The music and arts festival reveals this year's line-up.
Pessimism gets a bad press, but compulsory positive thinking can be brutally enforced.
In this article, first published in the New Statesman in 1936, Irish essayist Robert Lynd responds to an attack on the colour pink by G K Chesterton, saying “as a lover of pink I cannot let this pass without a protest”.
From jealousy to cowardice to greed, the power of vices is to inspire virtue.
For too long, I was self-centred enough to never have thought of my mother as someone with a richer and more fascinating life than my own.
Changing the world around us gives us our humanity.
How did the straight, white, middle-class Default Man take control of our society – and how can he be dethroned?
The days of the Great White Male are numbered. So how should men live now? Stephen Fry, Mary Beard, Andrew Marr, Margaret Atwood and others offer their survival tips.
His atheism is its own kind of narrow religion.
The dog-bound hordes on the road to Cheshire got me thinking about this thing called love.
It has taken years of patient self reflection to realise that my obsessive reading of the news was eroding my well being.
We sought out the high point, and there it was: the panorama we’d been seeking.
Nine blows to the head and then he was gone: modern forensic techniques applied to the newly-discovered skeleton of Richard III have been able to suggest how he died for the first time.
What happened to a defining world-view? David Marquand examines the religious roots of an ideology.
From Google searches to dating websites, the rise of Big Data is showing us just how huge a gulf there is between what people say they want - and what they secretly desire. Who are we when no one's looking?
Being a second-born royal can be a difficult path to walk – often, it seems to be the sibling’s job to make the mistakes the heir cannot risk.
Paul Dolan believes all humans strive for happiness, which he defines as a combination of pleasure and a sense of purpose. The problem is that we are often very bad at maximising our own well-being.
It’s not a matter of whether a woman is at work or in the home; it’s a matter of identifying this huge, never-ending array of tasks which somehow, magically, get done, usually at a huge cost to women.
William Cook was on his way to buy a ticket for “El Gordo” in a small town in Tenerife but changed his mind at the last minute. It’s a decision he’s lived to regret.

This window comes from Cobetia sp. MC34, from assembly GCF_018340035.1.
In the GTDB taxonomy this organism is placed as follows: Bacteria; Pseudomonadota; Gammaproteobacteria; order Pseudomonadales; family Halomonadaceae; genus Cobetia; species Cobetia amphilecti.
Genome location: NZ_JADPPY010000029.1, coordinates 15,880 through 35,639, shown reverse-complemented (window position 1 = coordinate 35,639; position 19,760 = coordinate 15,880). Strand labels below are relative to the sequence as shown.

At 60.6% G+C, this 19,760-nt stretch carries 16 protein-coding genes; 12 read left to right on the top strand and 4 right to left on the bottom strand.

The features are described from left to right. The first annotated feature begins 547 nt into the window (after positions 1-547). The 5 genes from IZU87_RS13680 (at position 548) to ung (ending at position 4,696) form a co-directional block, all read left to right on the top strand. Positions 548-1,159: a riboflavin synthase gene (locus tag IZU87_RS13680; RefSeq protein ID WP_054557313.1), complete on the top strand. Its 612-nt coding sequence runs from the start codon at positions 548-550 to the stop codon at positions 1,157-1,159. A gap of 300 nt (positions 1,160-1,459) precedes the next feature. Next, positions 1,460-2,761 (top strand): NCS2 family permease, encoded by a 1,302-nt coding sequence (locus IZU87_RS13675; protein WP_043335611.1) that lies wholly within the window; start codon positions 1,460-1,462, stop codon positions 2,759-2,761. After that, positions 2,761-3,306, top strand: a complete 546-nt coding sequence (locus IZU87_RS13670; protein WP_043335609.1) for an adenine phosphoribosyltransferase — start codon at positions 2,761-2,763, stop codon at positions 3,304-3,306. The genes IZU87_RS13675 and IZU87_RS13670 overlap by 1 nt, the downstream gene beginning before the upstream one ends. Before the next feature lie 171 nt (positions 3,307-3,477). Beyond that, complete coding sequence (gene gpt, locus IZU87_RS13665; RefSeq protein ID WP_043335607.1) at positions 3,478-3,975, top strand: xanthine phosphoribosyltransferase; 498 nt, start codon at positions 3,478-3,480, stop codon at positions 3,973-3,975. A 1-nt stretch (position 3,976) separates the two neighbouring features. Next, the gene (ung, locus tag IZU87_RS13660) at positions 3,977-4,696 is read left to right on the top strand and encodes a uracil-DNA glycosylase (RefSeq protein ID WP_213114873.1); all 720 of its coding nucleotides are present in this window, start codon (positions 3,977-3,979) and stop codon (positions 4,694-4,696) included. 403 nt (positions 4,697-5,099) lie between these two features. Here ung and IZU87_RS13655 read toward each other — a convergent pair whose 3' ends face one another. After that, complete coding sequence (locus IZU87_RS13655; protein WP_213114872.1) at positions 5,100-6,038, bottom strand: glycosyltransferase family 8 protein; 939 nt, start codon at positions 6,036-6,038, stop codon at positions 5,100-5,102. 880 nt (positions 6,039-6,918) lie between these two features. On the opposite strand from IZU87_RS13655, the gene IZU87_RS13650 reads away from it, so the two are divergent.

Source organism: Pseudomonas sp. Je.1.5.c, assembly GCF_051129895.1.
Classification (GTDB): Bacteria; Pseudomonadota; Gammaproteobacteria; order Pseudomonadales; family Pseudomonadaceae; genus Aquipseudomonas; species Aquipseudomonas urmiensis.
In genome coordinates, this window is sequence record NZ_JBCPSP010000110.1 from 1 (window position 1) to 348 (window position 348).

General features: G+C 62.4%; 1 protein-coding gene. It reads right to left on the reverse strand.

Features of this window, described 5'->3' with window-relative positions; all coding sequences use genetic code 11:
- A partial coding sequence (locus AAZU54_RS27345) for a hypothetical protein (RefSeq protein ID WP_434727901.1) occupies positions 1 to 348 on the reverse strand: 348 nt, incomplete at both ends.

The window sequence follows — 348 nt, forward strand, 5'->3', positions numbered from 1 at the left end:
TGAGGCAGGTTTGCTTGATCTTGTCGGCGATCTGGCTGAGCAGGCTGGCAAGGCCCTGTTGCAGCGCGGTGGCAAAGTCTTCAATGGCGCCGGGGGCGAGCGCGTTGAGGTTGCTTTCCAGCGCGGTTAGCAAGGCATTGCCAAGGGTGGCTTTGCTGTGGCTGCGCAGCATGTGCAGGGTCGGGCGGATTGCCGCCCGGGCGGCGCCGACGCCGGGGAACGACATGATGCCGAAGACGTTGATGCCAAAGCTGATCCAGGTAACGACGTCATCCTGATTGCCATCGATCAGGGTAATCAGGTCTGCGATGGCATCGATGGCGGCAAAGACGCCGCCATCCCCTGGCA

People have been wondering what stuff is made of since the beginning of time. Antelopes, by contrast, haven’t, writes John Lloyd.
Introducing her new column on fan culture for the NS, Elizabeth Minkel explains why 2014 feels like a turning point in the appreciation of how people who love something interact.
What means, legal or illegal, are justified by what ends? And how has the law treated the British journalist over the years?
What makes our species unique is that we know we are trapped in time, caught briefly between the prenatal darkness and the posthumous one.
Truly living in the moment and being utterly spontaneous would render you unable to make and keep promises, or to formulate any kind of plan for helping yourself or others.
I was too stunned to be scared, but I remember the sense of conviction; surely, it was a poltergeist. Why had a supernatural being decided to show itself to me, a Marxist, who does not believe in ghosts?
If “best friendship” is on the rise, what does it mean?
Religion used to define our seasons and our days. But now that it’s in decline in the west, what rituals can take its place? Rowan Williams, Melvyn Bragg, Lucy Winkett, Robin Ince, Vicky Beeching and Julian Baggini try to answer that question.
The Habsburg heir was a rose-fancying, pious man, fond of hunting and above all his family – yet his assassination a hundred years ago led to the fall of empires.
Under the Nordic Model – which criminalises the clients of sex workers – the role of the dominatrix, which is as classically British as that of a steam train conductor, will be greatly changed and diminished.
After the death of his wife following a minor operation, airline pilot Martin Bromiley set out to change the way medicine is practised in the UK – by using his knowledge of plane crashes.